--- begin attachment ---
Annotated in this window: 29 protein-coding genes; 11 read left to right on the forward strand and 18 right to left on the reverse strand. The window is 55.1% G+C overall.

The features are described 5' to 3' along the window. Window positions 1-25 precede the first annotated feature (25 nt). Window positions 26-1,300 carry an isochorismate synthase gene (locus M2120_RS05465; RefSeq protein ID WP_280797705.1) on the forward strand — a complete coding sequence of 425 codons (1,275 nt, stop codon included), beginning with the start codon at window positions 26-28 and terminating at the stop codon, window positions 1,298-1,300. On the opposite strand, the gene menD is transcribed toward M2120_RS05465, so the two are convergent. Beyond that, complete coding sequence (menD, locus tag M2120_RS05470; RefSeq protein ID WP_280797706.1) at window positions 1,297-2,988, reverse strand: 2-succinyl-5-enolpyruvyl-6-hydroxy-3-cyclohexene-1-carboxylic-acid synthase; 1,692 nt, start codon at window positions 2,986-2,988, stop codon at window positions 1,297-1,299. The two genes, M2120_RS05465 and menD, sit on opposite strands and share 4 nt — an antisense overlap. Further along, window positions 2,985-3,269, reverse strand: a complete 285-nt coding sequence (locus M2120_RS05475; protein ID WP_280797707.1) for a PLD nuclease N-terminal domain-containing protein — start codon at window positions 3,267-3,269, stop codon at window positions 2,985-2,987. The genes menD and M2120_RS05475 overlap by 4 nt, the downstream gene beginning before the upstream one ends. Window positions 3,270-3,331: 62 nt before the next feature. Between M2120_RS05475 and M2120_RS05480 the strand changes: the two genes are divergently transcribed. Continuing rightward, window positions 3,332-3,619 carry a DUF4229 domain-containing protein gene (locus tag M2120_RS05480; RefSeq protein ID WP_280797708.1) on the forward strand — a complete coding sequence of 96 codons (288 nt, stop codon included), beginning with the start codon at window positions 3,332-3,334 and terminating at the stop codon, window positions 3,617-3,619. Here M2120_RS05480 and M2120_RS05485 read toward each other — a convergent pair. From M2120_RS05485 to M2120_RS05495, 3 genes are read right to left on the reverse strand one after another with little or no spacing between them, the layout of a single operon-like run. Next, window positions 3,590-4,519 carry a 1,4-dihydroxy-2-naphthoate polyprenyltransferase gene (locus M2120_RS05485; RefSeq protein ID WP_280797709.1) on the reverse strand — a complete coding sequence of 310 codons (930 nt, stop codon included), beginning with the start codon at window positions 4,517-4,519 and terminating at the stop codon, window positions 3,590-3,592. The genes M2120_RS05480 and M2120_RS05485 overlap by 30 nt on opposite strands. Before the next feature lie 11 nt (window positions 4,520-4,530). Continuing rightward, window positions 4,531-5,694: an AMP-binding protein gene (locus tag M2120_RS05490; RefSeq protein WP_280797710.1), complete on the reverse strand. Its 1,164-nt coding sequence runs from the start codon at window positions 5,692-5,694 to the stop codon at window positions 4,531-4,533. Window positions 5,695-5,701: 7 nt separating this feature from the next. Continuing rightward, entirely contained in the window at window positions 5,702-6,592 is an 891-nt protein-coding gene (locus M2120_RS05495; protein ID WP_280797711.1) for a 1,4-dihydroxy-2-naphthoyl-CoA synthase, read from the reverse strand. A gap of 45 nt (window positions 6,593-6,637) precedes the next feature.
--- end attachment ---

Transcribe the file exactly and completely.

Annotated in this window: 29 protein-coding genes; 11 read left to right on the forward strand and 18 right to left on the reverse strand. The window is 55.1% G+C overall.

The features are described 5' to 3' along the window. Window positions 1-25 precede the first annotated feature (25 nt). Window positions 26-1,300 carry an isochorismate synthase gene (locus M2120_RS05465; RefSeq protein ID WP_280797705.1) on the forward strand — a complete coding sequence of 425 codons (1,275 nt, stop codon included), beginning with the start codon at window positions 26-28 and terminating at the stop codon, window positions 1,298-1,300. On the opposite strand, the gene menD is transcribed toward M2120_RS05465, so the two are convergent. Beyond that, complete coding sequence (menD, locus tag M2120_RS05470; RefSeq protein ID WP_280797706.1) at window positions 1,297-2,988, reverse strand: 2-succinyl-5-enolpyruvyl-6-hydroxy-3-cyclohexene-1-carboxylic-acid synthase; 1,692 nt, start codon at window positions 2,986-2,988, stop codon at window positions 1,297-1,299. The two genes, M2120_RS05465 and menD, sit on opposite strands and share 4 nt — an antisense overlap. Further along, window positions 2,985-3,269, reverse strand: a complete 285-nt coding sequence (locus M2120_RS05475; protein ID WP_280797707.1) for a PLD nuclease N-terminal domain-containing protein — start codon at window positions 3,267-3,269, stop codon at window positions 2,985-2,987. The genes menD and M2120_RS05475 overlap by 4 nt, the downstream gene beginning before the upstream one ends. Window positions 3,270-3,331: 62 nt before the next feature. Between M2120_RS05475 and M2120_RS05480 the strand changes: the two genes are divergently transcribed. Continuing rightward, window positions 3,332-3,619 carry a DUF4229 domain-containing protein gene (locus tag M2120_RS05480; RefSeq protein ID WP_280797708.1) on the forward strand — a complete coding sequence of 96 codons (288 nt, stop codon included), beginning with the start codon at window positions 3,332-3,334 and terminating at the stop codon, window positions 3,617-3,619. Here M2120_RS05480 and M2120_RS05485 read toward each other — a convergent pair. From M2120_RS05485 to M2120_RS05495, 3 genes are read right to left on the reverse strand one after another with little or no spacing between them, the layout of a single operon-like run. Next, window positions 3,590-4,519 carry a 1,4-dihydroxy-2-naphthoate polyprenyltransferase gene (locus M2120_RS05485; RefSeq protein ID WP_280797709.1) on the reverse strand — a complete coding sequence of 310 codons (930 nt, stop codon included), beginning with the start codon at window positions 4,517-4,519 and terminating at the stop codon, window positions 3,590-3,592. The genes M2120_RS05480 and M2120_RS05485 overlap by 30 nt on opposite strands. Before the next feature lie 11 nt (window positions 4,520-4,530). Continuing rightward, window positions 4,531-5,694: an AMP-binding protein gene (locus tag M2120_RS05490; RefSeq protein WP_280797710.1), complete on the reverse strand. Its 1,164-nt coding sequence runs from the start codon at window positions 5,692-5,694 to the stop codon at window positions 4,531-4,533. Window positions 5,695-5,701: 7 nt separating this feature from the next. Continuing rightward, entirely contained in the window at window positions 5,702-6,592 is an 891-nt protein-coding gene (locus M2120_RS05495; protein ID WP_280797711.1) for a 1,4-dihydroxy-2-naphthoyl-CoA synthase, read from the reverse strand. A gap of 45 nt (window positions 6,593-6,637) precedes the next feature.